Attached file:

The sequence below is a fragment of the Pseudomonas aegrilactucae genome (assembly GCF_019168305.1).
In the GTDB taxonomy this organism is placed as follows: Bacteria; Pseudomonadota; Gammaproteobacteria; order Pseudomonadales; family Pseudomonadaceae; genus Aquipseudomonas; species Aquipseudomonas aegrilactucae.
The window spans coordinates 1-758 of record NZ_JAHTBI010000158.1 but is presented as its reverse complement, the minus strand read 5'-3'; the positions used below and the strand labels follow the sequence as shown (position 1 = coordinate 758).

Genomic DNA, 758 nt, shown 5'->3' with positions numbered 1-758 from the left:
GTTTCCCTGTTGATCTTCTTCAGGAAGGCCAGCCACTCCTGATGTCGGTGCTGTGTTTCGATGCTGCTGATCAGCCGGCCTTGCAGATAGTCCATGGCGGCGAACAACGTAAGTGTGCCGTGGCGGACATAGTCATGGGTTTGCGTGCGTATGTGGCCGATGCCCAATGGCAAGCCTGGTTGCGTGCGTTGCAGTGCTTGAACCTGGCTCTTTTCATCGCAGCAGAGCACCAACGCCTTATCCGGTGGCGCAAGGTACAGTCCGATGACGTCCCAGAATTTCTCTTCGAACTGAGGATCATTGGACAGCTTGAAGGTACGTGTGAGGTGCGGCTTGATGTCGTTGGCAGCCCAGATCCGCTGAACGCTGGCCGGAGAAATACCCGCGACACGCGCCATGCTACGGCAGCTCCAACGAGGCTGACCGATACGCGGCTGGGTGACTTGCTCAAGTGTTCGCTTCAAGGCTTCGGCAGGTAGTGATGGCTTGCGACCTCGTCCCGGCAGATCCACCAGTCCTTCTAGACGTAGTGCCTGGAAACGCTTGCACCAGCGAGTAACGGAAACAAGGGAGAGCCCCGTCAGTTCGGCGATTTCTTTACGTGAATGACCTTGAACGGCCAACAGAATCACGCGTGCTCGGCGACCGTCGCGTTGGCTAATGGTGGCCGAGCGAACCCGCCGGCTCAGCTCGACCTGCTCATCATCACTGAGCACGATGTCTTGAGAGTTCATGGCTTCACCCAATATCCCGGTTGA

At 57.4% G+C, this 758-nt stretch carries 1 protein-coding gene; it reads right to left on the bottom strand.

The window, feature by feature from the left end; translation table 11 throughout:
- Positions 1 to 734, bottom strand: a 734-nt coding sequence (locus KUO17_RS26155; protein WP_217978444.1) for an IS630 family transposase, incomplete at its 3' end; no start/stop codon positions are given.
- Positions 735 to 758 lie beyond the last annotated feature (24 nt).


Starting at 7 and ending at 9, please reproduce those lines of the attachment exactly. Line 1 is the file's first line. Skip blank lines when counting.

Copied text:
The window, feature by feature from the left end; translation table 11 throughout:
- Positions 1 to 734, bottom strand: a 734-nt coding sequence (locus KUO17_RS26155; protein WP_217978444.1) for an IS630 family transposase, incomplete at its 3' end; no start/stop codon positions are given.
- Positions 735 to 758 lie beyond the last annotated feature (24 nt).